8.1.6  Design  of the collector  circuit
Chris Bales, Thomas Letz and Bengt Perers
8.2.1 The Task 26 nomogram
8.2.2 The Task 26 design tool
8.3  Simulation of system performance
Chris Bales
8.3.1 TRNSY S simulations
8.3.2  Simulation ofTask 26 systems
Numerical models for solar combisystems
Chris Bales and Bengt Perers
8.4.2  Parameter  identification  and verification
Simulation programs
8.2  Planning and design tools
Models used in Task 26
9  Built examples
9.1  Single-family house, Wildon, Austria
9.3  Single-family house, Koege, Denmark
9.4  Multi-family house, Evessen, Germany
9.6  Single-family house, Colbe, Germany
The Gneis-Moos Housing Estate, Salzburg, Austria
Multi-family house with office, Frankfurt/Main, Germany
9.10 Single-family house, Falun, Sweden
9.1 1 Single-family house, Orebro, Sweden
9.12 Single-family house, Dombresson, Switzerland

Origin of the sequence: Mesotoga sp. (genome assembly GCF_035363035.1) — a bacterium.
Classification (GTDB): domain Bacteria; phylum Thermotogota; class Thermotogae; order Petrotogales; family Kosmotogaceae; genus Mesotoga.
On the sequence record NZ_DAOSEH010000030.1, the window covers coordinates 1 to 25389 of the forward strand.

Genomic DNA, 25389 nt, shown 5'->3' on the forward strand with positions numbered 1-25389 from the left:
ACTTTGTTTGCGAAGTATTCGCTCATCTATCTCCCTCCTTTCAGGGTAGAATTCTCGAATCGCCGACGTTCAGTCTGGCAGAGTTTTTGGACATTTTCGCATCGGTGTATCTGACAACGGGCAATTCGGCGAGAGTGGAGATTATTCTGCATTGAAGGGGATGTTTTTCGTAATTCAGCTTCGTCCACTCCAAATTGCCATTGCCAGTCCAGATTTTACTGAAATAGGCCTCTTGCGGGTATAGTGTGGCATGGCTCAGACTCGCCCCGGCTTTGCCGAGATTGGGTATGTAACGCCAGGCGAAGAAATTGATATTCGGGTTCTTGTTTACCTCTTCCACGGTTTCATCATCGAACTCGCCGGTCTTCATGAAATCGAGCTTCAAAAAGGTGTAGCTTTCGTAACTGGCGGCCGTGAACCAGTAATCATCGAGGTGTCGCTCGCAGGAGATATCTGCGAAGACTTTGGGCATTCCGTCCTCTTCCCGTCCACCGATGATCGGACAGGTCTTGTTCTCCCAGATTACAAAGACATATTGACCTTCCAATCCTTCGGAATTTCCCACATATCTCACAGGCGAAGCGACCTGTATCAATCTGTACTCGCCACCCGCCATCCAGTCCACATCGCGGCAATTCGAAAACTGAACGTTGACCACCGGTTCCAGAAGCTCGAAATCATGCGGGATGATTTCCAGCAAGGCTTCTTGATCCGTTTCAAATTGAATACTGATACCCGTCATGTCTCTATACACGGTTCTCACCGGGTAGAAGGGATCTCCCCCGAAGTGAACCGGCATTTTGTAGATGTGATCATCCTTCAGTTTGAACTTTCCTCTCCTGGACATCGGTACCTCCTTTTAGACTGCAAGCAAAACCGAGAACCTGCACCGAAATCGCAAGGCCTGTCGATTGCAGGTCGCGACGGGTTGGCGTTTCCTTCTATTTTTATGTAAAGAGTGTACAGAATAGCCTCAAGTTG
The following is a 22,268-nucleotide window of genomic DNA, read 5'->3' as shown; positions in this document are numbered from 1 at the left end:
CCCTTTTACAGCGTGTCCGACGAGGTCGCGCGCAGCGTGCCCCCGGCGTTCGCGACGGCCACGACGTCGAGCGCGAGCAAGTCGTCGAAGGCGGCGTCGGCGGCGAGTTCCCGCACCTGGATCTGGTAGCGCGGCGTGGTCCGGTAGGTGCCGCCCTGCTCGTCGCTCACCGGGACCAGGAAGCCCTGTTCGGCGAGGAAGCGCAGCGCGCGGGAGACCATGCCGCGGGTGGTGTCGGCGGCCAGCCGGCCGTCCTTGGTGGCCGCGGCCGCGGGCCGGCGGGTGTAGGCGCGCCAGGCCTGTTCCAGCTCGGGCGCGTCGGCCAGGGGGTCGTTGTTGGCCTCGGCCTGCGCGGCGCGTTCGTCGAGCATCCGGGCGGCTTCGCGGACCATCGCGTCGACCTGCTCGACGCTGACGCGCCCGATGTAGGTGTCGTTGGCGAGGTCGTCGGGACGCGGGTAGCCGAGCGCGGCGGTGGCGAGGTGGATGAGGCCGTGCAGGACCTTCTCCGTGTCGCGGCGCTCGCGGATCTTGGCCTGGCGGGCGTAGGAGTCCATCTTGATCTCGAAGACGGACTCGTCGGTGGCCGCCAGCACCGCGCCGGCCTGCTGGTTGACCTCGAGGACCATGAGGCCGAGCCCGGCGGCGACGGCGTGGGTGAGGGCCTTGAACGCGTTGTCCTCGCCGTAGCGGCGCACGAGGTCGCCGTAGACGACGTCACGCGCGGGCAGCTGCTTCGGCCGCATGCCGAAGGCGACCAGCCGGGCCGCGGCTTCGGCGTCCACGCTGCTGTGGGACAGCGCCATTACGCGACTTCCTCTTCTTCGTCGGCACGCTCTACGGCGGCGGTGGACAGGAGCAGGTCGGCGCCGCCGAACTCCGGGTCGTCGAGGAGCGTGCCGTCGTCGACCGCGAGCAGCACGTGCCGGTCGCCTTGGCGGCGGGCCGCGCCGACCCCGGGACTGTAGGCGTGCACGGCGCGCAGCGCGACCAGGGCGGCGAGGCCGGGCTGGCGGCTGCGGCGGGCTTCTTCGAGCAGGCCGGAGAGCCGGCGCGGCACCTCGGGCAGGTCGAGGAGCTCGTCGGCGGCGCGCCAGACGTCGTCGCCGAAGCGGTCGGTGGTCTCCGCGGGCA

9.13 Single-family house, Buus, Switzerland
9.14 Single-family house, Oslo, Norway
9.15 Klosterenga Ecological Dwellings: multi-family house,
References
Factory-made systems, Dordrecht, the Netherlands
Single-family house, Saint Baldoph, France
Single-family house, Saint Alban Leysse, France
Oslo, Norway
10  Testing and certification of solar combisystems
Harald  Driick  and Huib Visser
10.1 European standards
10.1.1 Classification of solar heating systems
10.1.2 Current status of the European standards
10.2.1 Collectors
10.2.2 Testing of hot water stores
10.3 Testing of solar heating systems
10.3.1 The CSTG test method
10.3.2 The DST method
10.3.3 The CTSS method
10.3.4 The DC and the CCT methods
10.2 Testing of solar thermal components
10.4  Certification of solar heating systems
References
Appendix 1 Reference library
Compiled by Peter Kovdcs
Al.l Contents of the reference library sorted by author
Appendix 2 Vocabulary
Jean-Marc Sutev, UlrikeJordan and Dagmarjaehriig
A2.1 Terms and definitions  296
A2.2 Symbols and abbreviations  30 1
A2.3 Terms and definitions specific to Chapters  6 and 8  302
References  303
Appendix 3 IEA Solar Heating and Cooling Programme  3 04
Wernev Weirs
A3.1 Completed Tasks  305
A3.2 Completed Working Groups  305
A3.3 Current Tasks  305
A3.4 Current Working Group  306
x SOLAR HEATING SYSTEMS FOR HOUSES: A DESIGN HANDBOOK FOR SOLAR COMBISYSTEMS
Appendix 4 Task 26
Werner Weiss
A4.1 Participants
A4.2 Industry participants